The ship ran gently ashore, its exit bows facing the beach, for what was to be the grossly mismanaged British “V” beach landing at Cape Helles. Small boats first carried companies of Dubliners to the beach, when four hidden Turkish machine gun posts opened fire and decimated them. Lighters to the shore were roped together, two companies of Munsters pouring out on to the bow’s gangway also to be ‘literally slaughtered like rats in a trap’. Those who jumped to one side, drowned under their heavy equipment. The withering fire continued as they came down the gangways and were mown down until all boats and lighters were filled with dead and the bay a red sea of blood. The ship’s commanding officer on being informed that they were not succeeding, replied “in British military tradition, offensives once begun are never called off”. That day the Munsters lost 70% of their men and many of their longest serving veterans.
At daybreak next day just three companies of Munsters, two of Hampshires and one company Dubliners had made it to the shelter of some dunes. On the 26th they took fort Sedd-el-Bahr overlooking the bay, charging and taking the village behind. It was in this attack that the heroic actions of William Cosgrove won the battalion’s first Victoria Cross (VC). Turkish counter-attacks were held off. The 28th saw a renewed attack in the Battle for Krithia village, but by the 29th withdrawn due to heavy losses and amalgamated with the surviving Dublin Fusiliers, to form the “Dubsters” battalion of 8 officers and 770 men.
On the night of 1 May the Turks, almost out of ammunition but spurred by the then young Ataturk carried out a tremendous attack. “They crept up in the dark into our trenches bayoneting our men before we knew it had begun. Bayoneting on both sides was terrible. At dawn the Turks were mowed down, and heaps of bodies and streams of blood remaining everywhere.”  The battalion was reduced to 4 officers and 430 men, who attempted further attacks the following days, but by the 11th were down to 372 men. Receiving new drafts on 29 May, the Munsters and Dubliners were separate units again, the Munsters by 4 June numbering 40 officers and 500 other ranks, though handicapped by the new recruits being much too young and inexperienced. Shelling absolutely demoralised them. They withheld a further attack on 17 June killing 300 Turks. New drafts replenished officers to 23, other ranks to 588. They took part in the Divisions assault on 28 June securing five trench lines. This provoked a general attack by the Turkish side along the Cape Helles front on 5 July, the Turks losing heavily.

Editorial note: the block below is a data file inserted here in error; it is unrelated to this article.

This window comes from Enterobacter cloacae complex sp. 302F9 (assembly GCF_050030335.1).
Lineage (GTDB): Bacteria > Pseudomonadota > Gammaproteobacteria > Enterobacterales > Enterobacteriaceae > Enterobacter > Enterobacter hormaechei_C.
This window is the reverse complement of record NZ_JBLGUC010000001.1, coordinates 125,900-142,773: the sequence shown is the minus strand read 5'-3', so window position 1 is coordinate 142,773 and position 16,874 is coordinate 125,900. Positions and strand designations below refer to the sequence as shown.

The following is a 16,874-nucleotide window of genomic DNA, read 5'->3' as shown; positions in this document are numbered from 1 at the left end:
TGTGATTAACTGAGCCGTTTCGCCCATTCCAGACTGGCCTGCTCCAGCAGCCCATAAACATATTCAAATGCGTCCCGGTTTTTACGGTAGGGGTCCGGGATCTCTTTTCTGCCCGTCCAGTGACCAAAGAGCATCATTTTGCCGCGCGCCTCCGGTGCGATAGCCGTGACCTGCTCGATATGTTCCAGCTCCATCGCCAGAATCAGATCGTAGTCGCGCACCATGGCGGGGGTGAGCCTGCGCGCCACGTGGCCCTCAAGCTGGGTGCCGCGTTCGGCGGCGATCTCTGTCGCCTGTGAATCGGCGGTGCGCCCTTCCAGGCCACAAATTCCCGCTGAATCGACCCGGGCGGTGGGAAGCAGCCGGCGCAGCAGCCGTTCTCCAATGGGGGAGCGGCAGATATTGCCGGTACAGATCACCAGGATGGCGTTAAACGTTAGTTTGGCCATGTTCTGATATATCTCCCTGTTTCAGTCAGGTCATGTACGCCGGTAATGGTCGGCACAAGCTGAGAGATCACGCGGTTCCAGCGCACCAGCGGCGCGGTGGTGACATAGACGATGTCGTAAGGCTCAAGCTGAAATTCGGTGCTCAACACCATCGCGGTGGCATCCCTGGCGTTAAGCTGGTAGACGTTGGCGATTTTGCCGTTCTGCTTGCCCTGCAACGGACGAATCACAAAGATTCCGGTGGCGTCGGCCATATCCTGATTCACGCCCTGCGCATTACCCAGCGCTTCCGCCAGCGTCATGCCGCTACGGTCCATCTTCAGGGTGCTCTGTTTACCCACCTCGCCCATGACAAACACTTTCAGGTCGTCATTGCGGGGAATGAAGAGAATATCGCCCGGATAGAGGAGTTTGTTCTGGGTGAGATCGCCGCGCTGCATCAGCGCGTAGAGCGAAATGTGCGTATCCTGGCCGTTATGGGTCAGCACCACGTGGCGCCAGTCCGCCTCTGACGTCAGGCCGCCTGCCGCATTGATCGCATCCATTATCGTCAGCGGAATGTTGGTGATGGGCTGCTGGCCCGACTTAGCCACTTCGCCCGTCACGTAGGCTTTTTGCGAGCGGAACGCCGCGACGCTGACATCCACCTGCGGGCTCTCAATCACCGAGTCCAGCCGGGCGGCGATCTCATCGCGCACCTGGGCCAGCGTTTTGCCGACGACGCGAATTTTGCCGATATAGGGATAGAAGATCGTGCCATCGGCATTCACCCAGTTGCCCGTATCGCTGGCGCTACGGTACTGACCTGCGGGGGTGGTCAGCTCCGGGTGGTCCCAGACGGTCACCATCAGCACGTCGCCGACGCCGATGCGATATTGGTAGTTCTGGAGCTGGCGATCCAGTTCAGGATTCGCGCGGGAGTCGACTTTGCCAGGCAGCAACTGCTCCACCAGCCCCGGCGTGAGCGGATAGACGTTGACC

The excellent RTÉ Documentary “Gallipoli – Ireland’s Forgotten Heroes” broadcast on April 21st 2015 gives a great idea of what happened 100 years ago:
by the Ataturk: “Those heroes that shed their blood and lost their lives… you are now lying in the soil of a friendly country. Therefore rest in peace. There is no difference between the Johnnies and the Mehmets to us where they lie side by side here in this country of ours… You the mothers who sent their sons from far away countries wipe away your tears. Your sons are now lying in our bosom and are in peace. After having lost their lives on this land they have become our sons as well.”
— Philip Nolan (@philipnolan1) April 21, 2015
— JennïeØSullivân (@OSullivanJennie) April 25, 2015
Interview with Private W Flynn 8365 1st Royal Munster Fusiliers, 86th (Fusilier) Brigade, 29th (Regular) Division, regarding his participation in the amphibious landings at ‘V’ Beach, Sud el Bahr, Helles, Gallipoli in the early hours of 25th April 1915:
This documentary explores the planning, operation and ultimate failure of the attempt at the Dardanelles to force Turkey out of the Great War. It also explores the lessons learned and how they were applied to the D-Day landings in 1944.